UT Names Five Faculty Members as New Chancellor’s Professors
KNOXVILLE—Their research is paving the way for medical advances. They are helping to determine the safety of future space exploration. They are creating great artwork and nurturing young artists, and they are providing sound economic information to state and federal authorities.
That’s a snapshot of the work being done by the new Chancellor’s Professors at the University of Tennessee, Knoxville.
Chancellor Jimmy G. Cheek has named five senior faculty members as the new class of Chancellor’s Professors. This is the university’s highest permanent academic honor.
The new Chancellor’s Professors are:
Jeffrey M. Becker is professor and head of the department of microbiology. Becker has trained more than thirty doctoral students who hold faculty or staff positions at many major institutions, has published more than 240 peer-reviewed articles, and has been awarded grants for research from many national agencies. He holds a National Institutes of Health (NIH) grant in the thirty-third year of continuous funding, and he has received a Research Career Development Award from NIH. Becker is an elected Fellow of the American Academy of Microbiology and the American Association for the Advancement of Science. He serves on the NIH Drug Discovery and Mechanisms of Antimicrobial Resistance Study Section, on the editorial board of Antimicrobial Agents and Chemotherapy, and as associate editor of the journal Microbiology. Becker has been a consultant to the pharmaceutical companies Eli Lilly, Merck, and Smith-Kline Beckman.
Suzanne Lenhart is a professor of mathematics. Lenhart’s work in the field of mathematical biology has been used in devising drug strategies to treat HIV and in making recommendations to change the chest pressure pattern in CPR. Her work also has been used to help combat environmental problems, such as black bear population control, fishery maintenance and control of the gypsy moth. Lenhart has received grants from the National Science Foundation almost continuously since 1985, and she is the associate director for education, outreach, and diversity at the National Institute for Mathematical and Biological Synthesis (NIMBioS). She was the director of the Research Experiences for Undergraduates (REU) program in the Department of Mathematics for fifteen years and is now the director of such a program for NIMBioS.
Lawrence Townsend is the Robert M. Condra Professor of Nuclear Engineering. Townsend’s work in space radiation protection and transport codes has been used by NASA’s Cosmic Ray Telescope for the Effects of Radiation (CRaTER) project team, part of the Lunar Reconnaissance Orbiter (LRO) spacecraft and by the NASA Space Radiation Analysis Group, which handles radiation exposure monitoring for astronauts on manned space missions. Townsend was a senior scientist and radiation expert at NASA before coming to UT Knoxville and recently has been an expert source for the media on radiation sickness symptoms in light of the nuclear crisis in Japan.
Beauvais Lyons is a James R. Cox Professor of Art. Lyons is an expert in printmaking, contemporary art, art parody, mock documentation, and art censorship issues. His one-person exhibitions have been presented at more than sixty galleries and museums in the United States and abroad. Lyons is well known for his “Hokes Archives,” creating mock academic projects in archaeology, medicine, folk art, and zoology. His prints are in numerous public collections, including the Smithsonian Museum of American Art in Washington, DC, the Whitney Museum of American Art in New York, and the Philadelphia Museum of Art. He was awarded a Fulbright Fellowship in 2002, and in 2003 and 2004 he served as president of the UT Knoxville Faculty Senate.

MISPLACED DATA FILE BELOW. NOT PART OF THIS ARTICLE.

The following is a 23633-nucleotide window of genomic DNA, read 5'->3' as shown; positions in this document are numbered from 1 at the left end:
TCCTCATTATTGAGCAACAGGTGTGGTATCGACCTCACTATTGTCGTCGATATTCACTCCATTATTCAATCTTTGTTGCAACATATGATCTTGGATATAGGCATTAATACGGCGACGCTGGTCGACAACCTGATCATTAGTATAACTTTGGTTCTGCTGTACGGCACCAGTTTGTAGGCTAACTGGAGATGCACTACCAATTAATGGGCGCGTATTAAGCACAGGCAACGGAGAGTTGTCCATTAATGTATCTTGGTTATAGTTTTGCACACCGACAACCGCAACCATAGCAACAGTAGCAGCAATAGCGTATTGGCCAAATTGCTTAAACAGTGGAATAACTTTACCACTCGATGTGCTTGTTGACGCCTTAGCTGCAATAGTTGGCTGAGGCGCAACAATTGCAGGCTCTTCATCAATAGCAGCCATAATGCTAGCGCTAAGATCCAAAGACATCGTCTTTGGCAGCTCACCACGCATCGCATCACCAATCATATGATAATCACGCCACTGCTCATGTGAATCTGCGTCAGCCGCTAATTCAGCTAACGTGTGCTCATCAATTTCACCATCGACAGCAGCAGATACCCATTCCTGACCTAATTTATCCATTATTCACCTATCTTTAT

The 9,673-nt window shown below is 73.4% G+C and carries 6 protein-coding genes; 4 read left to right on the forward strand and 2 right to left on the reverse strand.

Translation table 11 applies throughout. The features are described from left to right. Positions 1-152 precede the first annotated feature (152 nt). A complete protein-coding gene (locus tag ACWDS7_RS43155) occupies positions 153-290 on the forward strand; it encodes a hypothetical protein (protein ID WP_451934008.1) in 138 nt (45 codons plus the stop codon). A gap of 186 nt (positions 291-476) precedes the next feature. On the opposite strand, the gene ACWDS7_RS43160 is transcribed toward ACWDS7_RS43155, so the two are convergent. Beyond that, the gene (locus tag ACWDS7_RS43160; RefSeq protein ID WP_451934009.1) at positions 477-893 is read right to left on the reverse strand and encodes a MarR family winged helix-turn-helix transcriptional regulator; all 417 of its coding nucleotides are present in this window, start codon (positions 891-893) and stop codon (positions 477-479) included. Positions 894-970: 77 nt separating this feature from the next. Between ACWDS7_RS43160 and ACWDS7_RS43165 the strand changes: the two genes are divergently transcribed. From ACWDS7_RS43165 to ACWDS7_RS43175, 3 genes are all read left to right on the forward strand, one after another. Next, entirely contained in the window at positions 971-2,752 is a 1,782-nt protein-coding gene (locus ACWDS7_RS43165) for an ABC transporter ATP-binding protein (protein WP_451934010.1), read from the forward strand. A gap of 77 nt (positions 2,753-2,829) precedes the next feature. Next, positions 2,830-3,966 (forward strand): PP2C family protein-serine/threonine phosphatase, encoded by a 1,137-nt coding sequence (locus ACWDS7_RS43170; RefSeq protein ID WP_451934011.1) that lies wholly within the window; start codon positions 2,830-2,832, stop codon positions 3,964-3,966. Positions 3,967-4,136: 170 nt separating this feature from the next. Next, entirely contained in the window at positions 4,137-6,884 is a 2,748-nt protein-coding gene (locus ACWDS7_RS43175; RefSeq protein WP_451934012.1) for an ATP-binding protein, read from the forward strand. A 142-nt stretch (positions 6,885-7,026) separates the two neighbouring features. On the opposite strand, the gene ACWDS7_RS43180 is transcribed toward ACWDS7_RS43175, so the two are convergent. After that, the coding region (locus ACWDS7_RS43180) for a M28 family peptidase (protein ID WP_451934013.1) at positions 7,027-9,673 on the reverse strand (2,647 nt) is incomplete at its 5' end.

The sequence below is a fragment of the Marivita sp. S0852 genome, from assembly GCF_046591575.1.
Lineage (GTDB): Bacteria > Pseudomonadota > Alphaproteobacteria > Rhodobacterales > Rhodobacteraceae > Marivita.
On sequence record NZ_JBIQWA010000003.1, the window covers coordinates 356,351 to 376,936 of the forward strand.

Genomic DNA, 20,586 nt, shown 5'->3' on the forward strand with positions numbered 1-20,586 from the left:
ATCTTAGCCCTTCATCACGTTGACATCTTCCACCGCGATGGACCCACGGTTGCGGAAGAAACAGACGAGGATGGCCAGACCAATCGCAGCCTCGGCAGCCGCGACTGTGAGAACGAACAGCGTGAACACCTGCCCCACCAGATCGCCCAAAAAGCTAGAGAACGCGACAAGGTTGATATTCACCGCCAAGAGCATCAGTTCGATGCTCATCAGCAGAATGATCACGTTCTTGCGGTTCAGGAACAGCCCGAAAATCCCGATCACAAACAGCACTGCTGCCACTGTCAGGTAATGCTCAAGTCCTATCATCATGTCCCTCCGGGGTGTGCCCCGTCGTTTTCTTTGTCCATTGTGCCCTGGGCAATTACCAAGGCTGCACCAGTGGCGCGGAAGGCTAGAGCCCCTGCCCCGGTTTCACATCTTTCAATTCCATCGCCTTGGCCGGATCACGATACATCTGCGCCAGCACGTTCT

William “Bill” Fox, the William B. Stokely Distinguished Professor of Business and the director of UT’s Center for Business and Economic Research (CBER), is the leading national expert on Internet taxation and has extensive expertise in state tax policy, public finance (operations between government and private sectors), and fiscal federalism. He has served as a consultant on finance, taxation, and economic development in the United States and in developing countries including Rwanda, Egypt, and Jordan. He has worked with multinational organizations, such as the World Bank, in creating and revamping tax structures for foreign governments.
Chancellor’s Professors are appointed by the chancellor based upon the nomination of a college dean, screening by current Chancellor’s Professors, and recommendation of the provost. The honor comes with a one-time research stipend of $20,000.
The new Chancellor’s Professors will be honored at a luncheon this summer.
With the new honorees, there are now eleven Chancellor’s Professors on campus. The program began in 2008 when the first seven Chancellor’s Professors were announced. They were Joy T. DeSensi, professor of exercise, sport, and leisure studies and associate dean of the Graduate School; Charles Glisson, professor of social work; Sally Horn, professor of geography; Harry “Hap” McSween, interim dean of the College of Arts and Sciences and distinguished professor of earth and planetary sciences; the late John T. “Tom” Mentzer, who was a professor of marketing and logistics; George Pharr, head of the materials science and engineering department; and Carol Tenopir, professor of information sciences.
At any given time, UT can have up to twenty Chancellor’s Professors.
For more information about the program, visit http://chancellor.utk.edu/professors/.
C O N T A C T :
Amy Blakely, (865-974-5034, email@example.com)